Pathology I (6 credits)

The Pathology course is presented to second year medical students, in conjunction with Microbiology, and, Neuroscience, and Behavioral Sciences. In General Pathology, the main goal is to bridge the gap
between pure basic science and disease processes related to clinical medicine. The course also prepares students for the initiation into patient care and combines morphologic and functional changes to determine mechanisms of pathologic processes. In Systemic Pathology, a systems approach to disease is
taken. Within each system the basic gross and microscopic changes associated with each disease are stressed, but the course also allows for a review of normal anatomy, pathophysiology, and the clinical aspects of disease.

Clinical Skills IV. Advanced Clinical Experiences (4 credits)

The Advanced Clinical Experience (ACE) course serves to continue development and advancement of the understanding of and hand-on experiences with higher-order Clinical Skills. The pedagogical approaches applied in the PreACE setting continue with advanced expectations. Further, along with experience as mentors of clinical skills development for junior IAUCOM students MS1-3. MS4 ACE students will also serve an advisory role in the Community Clinics along with the Clinical Director. The ACE student will
experience and have a good understanding of the role of physicians in a team-based collaborative care setting.

Medical Pharmacology (8 credits)

The Medical Pharmacology course is presented to 4th Semester medical students in conjunction with Pathology 2 and Physical diagnosis. The lecture series selected for this course should impart to all
students a sound knowledge of Medical Pharmacology.

The study of pharmacology requires many years, and significant collaborative input from physicians is necessary for advancement in the areas of drug development and testing. The objective of the course is to acquaint the student with the basic principles of pharmacology, both pharmacokinetic and pharmacodynamics so that the student will understand the therapeutic and adverse effects of drugs and their interactions, as they are used in the practice of medicine.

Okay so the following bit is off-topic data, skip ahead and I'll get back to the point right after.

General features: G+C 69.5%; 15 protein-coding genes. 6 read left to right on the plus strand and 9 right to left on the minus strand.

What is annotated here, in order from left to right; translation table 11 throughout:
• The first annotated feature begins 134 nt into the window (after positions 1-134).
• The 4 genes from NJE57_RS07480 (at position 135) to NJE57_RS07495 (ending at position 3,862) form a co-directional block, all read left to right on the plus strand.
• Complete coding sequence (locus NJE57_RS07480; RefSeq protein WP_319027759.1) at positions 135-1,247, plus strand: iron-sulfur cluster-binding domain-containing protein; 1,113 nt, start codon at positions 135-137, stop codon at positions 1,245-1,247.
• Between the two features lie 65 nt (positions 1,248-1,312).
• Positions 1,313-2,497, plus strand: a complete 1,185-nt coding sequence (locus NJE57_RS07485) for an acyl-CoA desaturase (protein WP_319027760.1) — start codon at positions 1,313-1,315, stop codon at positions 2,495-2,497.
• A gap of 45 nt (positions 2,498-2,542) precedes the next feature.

Pathology II (8 credits)

The Pathology course is presented to second year medical students, in conjunction with Pharmacology, and Physical Diagnosis. In Systemic Pathology, a systems approach to disease is taken. Within each
system the basic gross and microscopic changes associated with each disease are stressed, but the course also allows for a review of normal anatomy, pathophysiology, and the clinical aspects of disease.

Bridge to Success Program (8 credits)

The culminating experience at the St Lucia campus is the new 5th semester Bridge To Success Program. This program represents a hybrid systems based approach with intensive discipline review sessions that are complemented by NBME assessment services ( CBSSA and Pre-Post completion of CBSE in weeks 1 and 14 ), to help students succeed with USMLE Step 1. Students prepare for CBSE-USMLE Step 1, complete practice questions, and work through clinical vignettes to consolidate and apply their knowledge of the scientific underpinnings of health and disease. In addition, there is a series of workshops that are focused on test preparation techniques and dealing with high-risk test anxiety. The last 2 weeks (13, 14) involve a hands-on exposure to advanced clinical skills in a “Transition to Clerkship” sub-program that allows students to develop a set of skills, clinical awareness and a primary understanding of the clerkship culture that lies ahead. This phase also marks the reintroduction of 25 Entrustable Professional Activities (EPAs) and how students are expected to achieve specific milestones in their training from clerkship throughout residency.

Advanced Introduction to Clinical Medicine (6 credits)

Taken during the bridge semester, Introduction to Clinical Medicine (ICM), will introduce students to the basic skills essential to the practice of medicine. Some of the skills needed when working with patients includes learning how to conduct a medical interview, performing a physical examination, and organizing the data to reach a diagnosis.

Groups of 2-3 students are assigned to a clinical faculty member for each of the core rotations; Family Medicine, Internal Medicine, Ob/Gyn, Pediatrics, Psychiatry, and Surgery. The group sessions will focus on basic history taking and examination skills. The following is an outline for the weekly sessions:

  • Week 1: Orientation, Lab Procedures
  • Week 2: Family Medicine, Internal Medicine
  • Week 3: Psychiatry, General Surgery
  • Week 4: OB/GYN, Pediatrics.

USMLE Review Course (0 credits)

All students are required to complete an approved USMLE preparatory program during the bridge semester.